I’m working from my local Barnes & Noble, sipping a Starbuck’s decaf tall Pike’s Peak coffee. (I’ve already consumed a pot of the high-octane stuff and any more would have me bouncing off the walls.) I had to leave my home office as my realtor is holding a second “realtor open house.”
I could say that the realtors are disrupting our morning. That would be viewing the glass as half-empty. On the other hand, this open house is vital as each realtor that walks through my home has buyers. The more realtors exposed to my home then the more potential buyers we reach. It’s growing the market of buyers for our home. My perspective is seeing the glass half-full.
This brings me to musing on marketing regarding the difference between seeing things as half-empty versus half-full. What’s the difference between the two? After all, there is still the same amount of liquid in the glass regardless of whether it is half-empty or half-full. There’s still the same quantity of fluid in the glass irrespective if it’s water, milk, a soft drink or scotch. Take your pick. It’s all the same. (I prefer the scotch, single-malt. However, it’s not the time nor place for it at present.)
Actually, there’s a big difference between half-empty and half-full. It’s all in our perspective. When we perceive things as half-empty, we are approaching the subject matter from a negative outlook. Namely, we see what’s wrong or incorrect. Most of us do not enjoy being around, no less working, with people who see the world around them as half-empty. The same goes for your resource teams, such as your ad agency, particularly the creatives.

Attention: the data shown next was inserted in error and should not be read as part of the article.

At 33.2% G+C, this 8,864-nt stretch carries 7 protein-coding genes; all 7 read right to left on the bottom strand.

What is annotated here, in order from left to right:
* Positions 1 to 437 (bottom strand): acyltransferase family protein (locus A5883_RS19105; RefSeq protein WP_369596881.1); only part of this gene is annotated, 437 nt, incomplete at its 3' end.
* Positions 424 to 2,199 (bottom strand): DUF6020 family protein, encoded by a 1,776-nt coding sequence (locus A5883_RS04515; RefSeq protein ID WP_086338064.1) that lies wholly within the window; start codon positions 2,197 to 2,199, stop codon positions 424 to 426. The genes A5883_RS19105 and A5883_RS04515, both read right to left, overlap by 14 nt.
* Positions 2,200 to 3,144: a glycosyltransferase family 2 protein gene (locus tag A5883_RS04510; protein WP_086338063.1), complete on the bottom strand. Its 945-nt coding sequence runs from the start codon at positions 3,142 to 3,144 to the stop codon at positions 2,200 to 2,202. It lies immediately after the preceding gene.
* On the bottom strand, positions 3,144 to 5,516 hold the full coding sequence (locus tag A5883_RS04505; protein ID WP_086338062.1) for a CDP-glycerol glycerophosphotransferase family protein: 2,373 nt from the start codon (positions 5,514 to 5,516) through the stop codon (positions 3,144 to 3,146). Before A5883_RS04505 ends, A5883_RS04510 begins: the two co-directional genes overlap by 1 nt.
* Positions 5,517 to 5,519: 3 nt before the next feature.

However, when we perceive things as half-full, we are approaching this same subject matter, whatever it may be, from a positive perspective. We see what we like. It is a recognition that there’s something inherently of value in what we are appraising or considering. We are intrigued by the possibilities and open to working with it to realize its potential.
There’s another big difference between half-empty and half-full that takes us beyond perception into action. When we view things as half-empty our response is to dismiss them, drop them from further consideration. Yet, when we consider things as half-full, we have a ready-made invitation to collaborate. We present ourselves with the opportunity to provide direction that could help to fill the glass and make it whole, not half.
I recall a company group chairman, who was a featured speaker at one of our workshops, sharing his perspectives on working with agencies and assessing creative work. Basically, he stated, “with so many smart and talented people here, I just know there must be something that is of value in what they are sharing.” He was, undeniably, a half-full thinker.
Half-empty thinking and outlook leads to missed opportunities and undercutting the value of others or things. A half-full attitude and approach leads to realizing full value from others and things. The choice is ours whether we will be half-empty or half-full marketing managers. I know which one whom I prefer to be and work. How about you?